Immunoglobulin A: Molecular mechanisms of function and role in immune defence

    Research output: Chapter in Book/Report/Conference proceedingChapter (peer-reviewed)

    3 Citations (Scopus)

    Abstract

    Our immune system produces more immunoglobulin A (IgA) than all of the other antibody classes combined. Much of this synthesis is directed towards protection of the mucosal surfaces which form a vast and vulnerable interface with the environment. As the predominant immunoglobulin class at these surfaces, IgA is an important first line of defence. In addition, IgA is also a major serum immunoglobulin. Both monomeric IgA in serum and polymeric secretory forms of IgA mediate a wide range of protective functions through interaction with numerous receptors and other mediators. It is telling that in order to gain better opportunities for invasion, certain pathogens have evolved mechanisms to thwart IgA function. An improved understanding of this multifaceted immunoglobulin is likely to inform strategies for improved treatments for infections and other diseases.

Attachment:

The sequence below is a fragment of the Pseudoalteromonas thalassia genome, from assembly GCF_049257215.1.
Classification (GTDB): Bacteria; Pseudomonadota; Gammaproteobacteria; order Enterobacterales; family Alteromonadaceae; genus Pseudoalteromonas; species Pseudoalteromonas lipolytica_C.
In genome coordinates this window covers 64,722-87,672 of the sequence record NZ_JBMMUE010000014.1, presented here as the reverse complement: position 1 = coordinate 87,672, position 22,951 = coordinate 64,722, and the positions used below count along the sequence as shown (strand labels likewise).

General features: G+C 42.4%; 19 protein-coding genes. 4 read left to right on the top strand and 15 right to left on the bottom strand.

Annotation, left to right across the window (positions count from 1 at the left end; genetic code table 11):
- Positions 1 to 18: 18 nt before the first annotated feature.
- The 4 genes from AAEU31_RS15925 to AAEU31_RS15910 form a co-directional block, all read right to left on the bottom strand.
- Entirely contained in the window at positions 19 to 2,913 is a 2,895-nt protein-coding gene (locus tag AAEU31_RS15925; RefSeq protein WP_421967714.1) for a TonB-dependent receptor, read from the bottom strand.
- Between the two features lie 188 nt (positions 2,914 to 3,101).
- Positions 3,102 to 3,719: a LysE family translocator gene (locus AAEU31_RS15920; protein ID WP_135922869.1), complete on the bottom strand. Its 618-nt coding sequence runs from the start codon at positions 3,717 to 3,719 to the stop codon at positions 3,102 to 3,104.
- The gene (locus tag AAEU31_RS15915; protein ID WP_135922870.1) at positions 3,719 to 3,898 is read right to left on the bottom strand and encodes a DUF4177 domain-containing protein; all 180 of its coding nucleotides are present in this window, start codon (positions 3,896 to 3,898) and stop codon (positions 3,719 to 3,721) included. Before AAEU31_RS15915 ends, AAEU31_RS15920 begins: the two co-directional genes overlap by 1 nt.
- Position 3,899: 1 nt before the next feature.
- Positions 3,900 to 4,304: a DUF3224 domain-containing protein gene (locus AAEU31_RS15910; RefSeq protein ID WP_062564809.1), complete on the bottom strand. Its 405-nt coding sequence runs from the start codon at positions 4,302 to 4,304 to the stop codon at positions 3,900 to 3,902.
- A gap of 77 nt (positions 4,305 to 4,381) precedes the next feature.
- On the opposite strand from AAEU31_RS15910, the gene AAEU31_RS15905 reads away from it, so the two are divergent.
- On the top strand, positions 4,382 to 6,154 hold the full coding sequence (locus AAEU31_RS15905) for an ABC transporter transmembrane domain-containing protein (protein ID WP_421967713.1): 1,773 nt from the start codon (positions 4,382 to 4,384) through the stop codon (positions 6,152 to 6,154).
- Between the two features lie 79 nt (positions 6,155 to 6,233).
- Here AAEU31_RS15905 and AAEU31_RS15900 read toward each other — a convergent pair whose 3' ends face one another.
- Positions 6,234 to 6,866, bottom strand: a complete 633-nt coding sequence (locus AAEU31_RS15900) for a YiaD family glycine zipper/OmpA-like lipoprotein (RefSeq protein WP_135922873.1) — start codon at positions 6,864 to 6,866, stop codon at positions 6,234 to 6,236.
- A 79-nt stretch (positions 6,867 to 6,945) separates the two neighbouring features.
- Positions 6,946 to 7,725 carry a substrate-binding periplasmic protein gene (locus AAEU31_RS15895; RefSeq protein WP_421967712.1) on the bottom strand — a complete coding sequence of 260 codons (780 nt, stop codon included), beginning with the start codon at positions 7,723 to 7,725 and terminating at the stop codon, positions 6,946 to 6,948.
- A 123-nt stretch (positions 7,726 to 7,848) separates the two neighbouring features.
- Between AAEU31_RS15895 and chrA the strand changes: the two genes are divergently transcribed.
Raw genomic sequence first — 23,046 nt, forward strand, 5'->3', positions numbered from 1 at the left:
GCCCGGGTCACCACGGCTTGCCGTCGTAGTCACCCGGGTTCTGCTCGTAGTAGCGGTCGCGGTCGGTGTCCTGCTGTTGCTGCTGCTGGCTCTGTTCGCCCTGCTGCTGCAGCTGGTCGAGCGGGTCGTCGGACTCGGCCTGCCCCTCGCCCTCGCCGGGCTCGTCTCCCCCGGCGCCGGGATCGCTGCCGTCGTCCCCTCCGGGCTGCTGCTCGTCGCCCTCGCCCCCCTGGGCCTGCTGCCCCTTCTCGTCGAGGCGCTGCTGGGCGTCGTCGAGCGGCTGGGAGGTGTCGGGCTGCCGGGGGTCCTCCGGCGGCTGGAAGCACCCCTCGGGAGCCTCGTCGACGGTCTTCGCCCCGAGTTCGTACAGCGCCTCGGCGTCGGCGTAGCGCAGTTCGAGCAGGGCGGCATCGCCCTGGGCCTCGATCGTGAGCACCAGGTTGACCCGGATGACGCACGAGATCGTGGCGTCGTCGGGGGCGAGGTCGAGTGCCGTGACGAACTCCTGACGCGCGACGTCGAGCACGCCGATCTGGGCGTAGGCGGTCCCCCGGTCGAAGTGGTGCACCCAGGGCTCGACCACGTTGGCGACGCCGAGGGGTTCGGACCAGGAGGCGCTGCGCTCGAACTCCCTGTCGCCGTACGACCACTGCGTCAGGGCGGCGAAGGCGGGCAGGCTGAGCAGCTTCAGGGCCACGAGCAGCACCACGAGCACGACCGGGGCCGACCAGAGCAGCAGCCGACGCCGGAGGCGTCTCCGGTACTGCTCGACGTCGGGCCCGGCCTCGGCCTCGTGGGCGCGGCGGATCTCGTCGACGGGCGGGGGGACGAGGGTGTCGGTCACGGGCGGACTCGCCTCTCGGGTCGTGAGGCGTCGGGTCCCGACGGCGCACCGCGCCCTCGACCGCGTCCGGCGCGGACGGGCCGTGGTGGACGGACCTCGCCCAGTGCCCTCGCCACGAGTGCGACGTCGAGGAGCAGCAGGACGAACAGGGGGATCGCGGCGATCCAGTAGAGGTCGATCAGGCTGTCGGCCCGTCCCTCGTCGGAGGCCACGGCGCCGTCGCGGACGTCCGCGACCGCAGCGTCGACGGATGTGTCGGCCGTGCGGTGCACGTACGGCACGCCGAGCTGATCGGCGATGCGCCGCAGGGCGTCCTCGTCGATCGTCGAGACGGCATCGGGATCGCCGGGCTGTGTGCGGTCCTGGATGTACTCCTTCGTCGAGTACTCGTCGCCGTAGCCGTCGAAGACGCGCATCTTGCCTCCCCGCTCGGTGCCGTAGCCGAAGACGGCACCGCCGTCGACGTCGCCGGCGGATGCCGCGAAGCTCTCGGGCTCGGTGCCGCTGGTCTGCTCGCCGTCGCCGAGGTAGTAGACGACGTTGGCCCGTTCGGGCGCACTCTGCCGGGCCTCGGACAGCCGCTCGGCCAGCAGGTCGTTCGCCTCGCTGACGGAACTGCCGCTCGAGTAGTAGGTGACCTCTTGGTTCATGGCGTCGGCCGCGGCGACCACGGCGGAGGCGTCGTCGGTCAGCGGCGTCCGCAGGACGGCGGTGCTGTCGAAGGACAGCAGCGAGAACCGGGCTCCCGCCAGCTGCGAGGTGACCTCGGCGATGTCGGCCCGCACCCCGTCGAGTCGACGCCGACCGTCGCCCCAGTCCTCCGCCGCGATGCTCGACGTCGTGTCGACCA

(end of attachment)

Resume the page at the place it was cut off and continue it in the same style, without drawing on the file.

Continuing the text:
Original languageEnglish
    Title of host publicationMolecular and Cellular Mechanisms of Antibody Activity
    EditorsFalk Nimmerjahn
    PublisherSpringer New York
    Chapter2
    Pages31-60
    Number of pages30
    ISBN (Electronic)9781461471073
    ISBN (Print)9781461471066
    DOIs
    Publication statusPublished - 29 Apr 2013

    Keywords

    • Dimeric IgA
    • Glycosylation
    • IgA
    • IgA receptors
    • IgA1
    • IgA2
    • Immune defence
    • Immunoglobulin A

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  • Cite this

    Woof, J. M. (2013). Immunoglobulin A: Molecular mechanisms of function and role in immune defence. In F. Nimmerjahn (Ed.), Molecular and Cellular Mechanisms of Antibody Activity (pp. 31-60). Springer New York. https://doi.org/10.1007/978-1-4614-7107-3_2